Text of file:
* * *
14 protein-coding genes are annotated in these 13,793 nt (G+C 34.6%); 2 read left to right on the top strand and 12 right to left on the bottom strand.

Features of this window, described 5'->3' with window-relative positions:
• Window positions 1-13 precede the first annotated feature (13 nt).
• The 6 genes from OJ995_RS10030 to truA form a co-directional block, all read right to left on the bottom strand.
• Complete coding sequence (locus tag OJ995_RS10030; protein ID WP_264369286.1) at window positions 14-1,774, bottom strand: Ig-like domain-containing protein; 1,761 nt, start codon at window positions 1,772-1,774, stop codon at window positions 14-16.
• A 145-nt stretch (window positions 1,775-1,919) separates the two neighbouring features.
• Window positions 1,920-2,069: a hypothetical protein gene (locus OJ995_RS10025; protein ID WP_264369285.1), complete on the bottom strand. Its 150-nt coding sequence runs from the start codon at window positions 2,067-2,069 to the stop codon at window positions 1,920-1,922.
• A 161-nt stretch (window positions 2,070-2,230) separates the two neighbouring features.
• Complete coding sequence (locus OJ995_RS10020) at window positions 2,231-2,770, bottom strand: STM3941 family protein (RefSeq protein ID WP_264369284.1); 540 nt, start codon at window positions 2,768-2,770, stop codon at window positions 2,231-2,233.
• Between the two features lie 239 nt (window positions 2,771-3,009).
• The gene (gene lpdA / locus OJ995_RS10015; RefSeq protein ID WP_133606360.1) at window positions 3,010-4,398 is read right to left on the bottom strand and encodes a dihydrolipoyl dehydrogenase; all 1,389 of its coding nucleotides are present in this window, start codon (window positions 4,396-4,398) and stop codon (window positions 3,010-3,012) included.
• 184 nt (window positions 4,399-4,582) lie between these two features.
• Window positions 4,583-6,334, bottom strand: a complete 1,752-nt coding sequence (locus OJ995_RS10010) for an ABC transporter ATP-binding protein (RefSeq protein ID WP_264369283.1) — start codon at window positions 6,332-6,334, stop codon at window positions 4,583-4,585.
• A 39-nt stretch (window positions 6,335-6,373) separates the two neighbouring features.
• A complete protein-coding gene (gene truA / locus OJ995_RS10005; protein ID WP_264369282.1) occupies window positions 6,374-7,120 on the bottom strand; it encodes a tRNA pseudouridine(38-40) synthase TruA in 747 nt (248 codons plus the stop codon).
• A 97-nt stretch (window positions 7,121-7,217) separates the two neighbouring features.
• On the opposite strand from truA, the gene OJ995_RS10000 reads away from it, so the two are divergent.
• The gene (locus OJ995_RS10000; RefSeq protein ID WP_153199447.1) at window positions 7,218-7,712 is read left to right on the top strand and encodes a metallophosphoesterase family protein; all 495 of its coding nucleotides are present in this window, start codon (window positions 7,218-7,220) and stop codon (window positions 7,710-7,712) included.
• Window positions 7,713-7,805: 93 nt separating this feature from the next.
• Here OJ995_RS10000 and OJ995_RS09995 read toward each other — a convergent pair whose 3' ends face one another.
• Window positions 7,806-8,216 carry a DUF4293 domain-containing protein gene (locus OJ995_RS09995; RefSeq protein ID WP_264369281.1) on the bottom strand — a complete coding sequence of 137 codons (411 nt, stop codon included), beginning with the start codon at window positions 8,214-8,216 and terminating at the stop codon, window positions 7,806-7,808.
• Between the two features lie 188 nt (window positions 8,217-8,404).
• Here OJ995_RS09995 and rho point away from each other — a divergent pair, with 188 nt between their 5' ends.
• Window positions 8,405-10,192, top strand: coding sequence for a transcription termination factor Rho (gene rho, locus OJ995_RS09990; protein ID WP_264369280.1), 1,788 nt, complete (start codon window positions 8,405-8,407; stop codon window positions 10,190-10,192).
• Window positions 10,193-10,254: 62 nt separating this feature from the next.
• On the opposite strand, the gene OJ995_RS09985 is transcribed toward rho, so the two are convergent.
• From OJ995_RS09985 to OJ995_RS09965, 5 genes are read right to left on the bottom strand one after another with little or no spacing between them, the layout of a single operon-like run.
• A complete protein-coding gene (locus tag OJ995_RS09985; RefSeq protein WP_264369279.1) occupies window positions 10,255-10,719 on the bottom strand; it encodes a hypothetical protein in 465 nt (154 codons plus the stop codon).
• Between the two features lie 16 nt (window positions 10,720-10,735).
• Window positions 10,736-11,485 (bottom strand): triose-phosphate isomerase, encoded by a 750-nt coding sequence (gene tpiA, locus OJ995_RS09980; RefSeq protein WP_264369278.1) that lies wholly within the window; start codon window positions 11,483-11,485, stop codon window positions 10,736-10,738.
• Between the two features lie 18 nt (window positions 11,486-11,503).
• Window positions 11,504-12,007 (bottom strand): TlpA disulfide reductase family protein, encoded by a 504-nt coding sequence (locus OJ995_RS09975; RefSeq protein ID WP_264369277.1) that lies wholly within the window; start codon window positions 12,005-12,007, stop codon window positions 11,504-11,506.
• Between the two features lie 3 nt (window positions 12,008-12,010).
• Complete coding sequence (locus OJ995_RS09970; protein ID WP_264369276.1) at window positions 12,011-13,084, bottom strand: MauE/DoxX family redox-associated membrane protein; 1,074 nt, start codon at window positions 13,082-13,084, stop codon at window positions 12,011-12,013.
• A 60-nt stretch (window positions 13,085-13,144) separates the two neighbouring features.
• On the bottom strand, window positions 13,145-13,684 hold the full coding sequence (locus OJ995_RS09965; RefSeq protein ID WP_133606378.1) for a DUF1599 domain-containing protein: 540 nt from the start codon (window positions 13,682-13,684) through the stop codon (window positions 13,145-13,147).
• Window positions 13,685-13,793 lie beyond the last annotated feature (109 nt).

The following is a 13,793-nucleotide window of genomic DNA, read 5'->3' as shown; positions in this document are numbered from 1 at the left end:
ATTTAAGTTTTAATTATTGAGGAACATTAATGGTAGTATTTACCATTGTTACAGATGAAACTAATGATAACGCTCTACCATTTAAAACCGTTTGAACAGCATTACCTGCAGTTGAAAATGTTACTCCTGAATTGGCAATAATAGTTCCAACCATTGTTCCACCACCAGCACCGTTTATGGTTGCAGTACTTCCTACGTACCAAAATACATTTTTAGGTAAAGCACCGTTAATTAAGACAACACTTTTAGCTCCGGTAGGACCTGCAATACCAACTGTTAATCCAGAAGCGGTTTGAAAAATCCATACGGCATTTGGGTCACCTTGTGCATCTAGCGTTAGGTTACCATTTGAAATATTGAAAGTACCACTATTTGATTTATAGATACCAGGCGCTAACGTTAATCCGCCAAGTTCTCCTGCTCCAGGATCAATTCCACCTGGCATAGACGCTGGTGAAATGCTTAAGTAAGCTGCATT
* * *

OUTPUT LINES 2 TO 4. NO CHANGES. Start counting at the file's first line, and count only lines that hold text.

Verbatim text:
Features of this window, described 5'->3' with window-relative positions:
• Window positions 1-13 precede the first annotated feature (13 nt).
• The 6 genes from OJ995_RS10030 to truA form a co-directional block, all read right to left on the bottom strand.